All is looking hopeful in Tchekov's House of Special Purpose until Yurovsky (Adam May) turns up to announce the family will be moved. This news brings joyous relief and hope to the Romanovs – as they believe they will be rescued, or at worst case shipped off to England where they can start a new life.
However, this is not to be, as the evil Yurovsky has other plans. He appears endearing to Anastasia the actress, who is quickly saved by Oxana, who despite her devotion to Lenin, is in this game to survive, but not necessarily to kill, unlike the menacing Yurovsky. Oxana plays devil's advocate and tries to protect the duchesses from their innocence and naivety to the outside world.
Yurovsky features near the end of the play, which does not provide enough space to explore his darkness and there is a lot of it - perhaps a sequel?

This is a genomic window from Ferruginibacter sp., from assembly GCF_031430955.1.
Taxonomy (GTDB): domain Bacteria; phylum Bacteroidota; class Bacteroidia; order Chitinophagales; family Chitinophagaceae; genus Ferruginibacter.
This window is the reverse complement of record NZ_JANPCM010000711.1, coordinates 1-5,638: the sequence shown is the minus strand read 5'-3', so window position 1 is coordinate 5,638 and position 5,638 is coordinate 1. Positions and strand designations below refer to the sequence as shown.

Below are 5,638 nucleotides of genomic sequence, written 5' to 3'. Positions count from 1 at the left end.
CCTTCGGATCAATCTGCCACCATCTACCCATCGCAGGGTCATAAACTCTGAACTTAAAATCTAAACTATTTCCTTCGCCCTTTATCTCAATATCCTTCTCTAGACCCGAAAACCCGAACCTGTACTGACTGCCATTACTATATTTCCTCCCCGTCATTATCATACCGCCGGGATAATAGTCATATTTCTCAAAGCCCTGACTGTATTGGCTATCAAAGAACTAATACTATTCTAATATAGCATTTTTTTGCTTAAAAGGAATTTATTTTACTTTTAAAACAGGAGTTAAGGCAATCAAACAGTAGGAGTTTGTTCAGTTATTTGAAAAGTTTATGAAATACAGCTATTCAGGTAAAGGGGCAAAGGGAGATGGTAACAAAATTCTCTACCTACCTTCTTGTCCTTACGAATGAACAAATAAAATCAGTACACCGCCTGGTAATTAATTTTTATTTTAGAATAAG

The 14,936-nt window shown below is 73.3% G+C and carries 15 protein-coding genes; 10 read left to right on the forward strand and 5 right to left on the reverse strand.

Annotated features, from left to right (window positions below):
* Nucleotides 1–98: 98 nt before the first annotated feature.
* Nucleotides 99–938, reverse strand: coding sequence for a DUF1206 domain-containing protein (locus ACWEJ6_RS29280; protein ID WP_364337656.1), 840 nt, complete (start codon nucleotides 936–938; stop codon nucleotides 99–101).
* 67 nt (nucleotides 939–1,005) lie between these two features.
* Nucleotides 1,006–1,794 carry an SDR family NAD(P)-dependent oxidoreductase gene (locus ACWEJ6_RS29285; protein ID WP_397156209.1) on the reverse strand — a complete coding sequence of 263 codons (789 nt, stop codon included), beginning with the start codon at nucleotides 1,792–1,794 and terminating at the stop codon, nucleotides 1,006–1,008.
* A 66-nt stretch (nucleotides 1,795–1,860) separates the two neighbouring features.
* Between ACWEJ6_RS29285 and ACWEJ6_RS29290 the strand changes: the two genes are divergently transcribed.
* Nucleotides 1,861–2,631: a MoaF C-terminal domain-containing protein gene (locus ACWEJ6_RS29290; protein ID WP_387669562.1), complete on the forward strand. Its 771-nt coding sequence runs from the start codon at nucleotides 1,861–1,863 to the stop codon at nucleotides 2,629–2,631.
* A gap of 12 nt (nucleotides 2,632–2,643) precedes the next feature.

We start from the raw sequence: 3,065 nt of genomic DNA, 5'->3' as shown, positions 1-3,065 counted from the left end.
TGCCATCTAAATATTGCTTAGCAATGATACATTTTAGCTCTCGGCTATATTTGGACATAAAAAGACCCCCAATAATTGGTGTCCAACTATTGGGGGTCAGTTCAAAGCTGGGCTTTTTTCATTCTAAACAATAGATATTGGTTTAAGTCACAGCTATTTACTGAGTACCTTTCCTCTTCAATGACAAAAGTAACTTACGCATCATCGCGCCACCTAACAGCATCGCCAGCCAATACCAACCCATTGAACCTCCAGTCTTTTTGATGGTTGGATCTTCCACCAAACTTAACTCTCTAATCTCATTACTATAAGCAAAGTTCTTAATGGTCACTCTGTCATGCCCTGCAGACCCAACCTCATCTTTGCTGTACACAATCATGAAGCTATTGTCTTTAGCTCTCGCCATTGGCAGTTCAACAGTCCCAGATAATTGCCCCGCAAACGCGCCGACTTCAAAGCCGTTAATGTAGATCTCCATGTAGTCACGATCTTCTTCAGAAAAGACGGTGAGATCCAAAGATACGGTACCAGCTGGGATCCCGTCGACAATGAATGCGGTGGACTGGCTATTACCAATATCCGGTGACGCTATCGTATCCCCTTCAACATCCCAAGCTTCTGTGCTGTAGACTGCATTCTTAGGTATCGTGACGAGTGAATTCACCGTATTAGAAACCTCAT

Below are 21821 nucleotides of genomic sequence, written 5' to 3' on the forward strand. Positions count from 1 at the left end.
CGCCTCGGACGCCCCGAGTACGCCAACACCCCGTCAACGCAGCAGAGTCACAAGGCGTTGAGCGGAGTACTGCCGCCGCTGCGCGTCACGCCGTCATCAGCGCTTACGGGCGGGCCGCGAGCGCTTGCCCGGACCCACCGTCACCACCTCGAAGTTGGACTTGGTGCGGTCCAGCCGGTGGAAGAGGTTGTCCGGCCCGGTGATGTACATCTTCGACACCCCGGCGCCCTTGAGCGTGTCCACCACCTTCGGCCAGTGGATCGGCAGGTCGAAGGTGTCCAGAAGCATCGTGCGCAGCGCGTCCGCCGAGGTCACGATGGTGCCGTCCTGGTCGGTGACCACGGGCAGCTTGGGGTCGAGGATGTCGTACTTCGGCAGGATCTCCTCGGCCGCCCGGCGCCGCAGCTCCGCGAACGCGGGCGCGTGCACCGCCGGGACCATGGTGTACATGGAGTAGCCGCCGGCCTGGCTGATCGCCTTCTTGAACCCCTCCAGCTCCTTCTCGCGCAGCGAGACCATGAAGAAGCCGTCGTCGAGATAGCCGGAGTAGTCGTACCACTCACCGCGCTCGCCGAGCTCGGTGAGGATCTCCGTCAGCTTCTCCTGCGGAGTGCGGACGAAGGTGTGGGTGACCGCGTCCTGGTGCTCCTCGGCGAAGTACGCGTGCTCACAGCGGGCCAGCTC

Despite some opening night jitters – a few dropped and overlapping lines, the cast eventually relaxed into their roles. It was difficult to hear the dialogue at times, due to a mix of accents, lack of vocal projection and articulation.
The use of dance, play, silent film and mime was well executed and highlighted the romanticism of the Romanovs and their positive outlook, despite the darkness they were to face.
Plays like Tchekov at The House of Special Purpose remind us of humanity's dark history, where disappearance and genocide of families and culture, destruction of literature, historical records and art has devastating effects on society. It's a subtle warning to protect our freedom of speech and expression through theatre and the arts – and not to surrender to those who seek to destroy its role.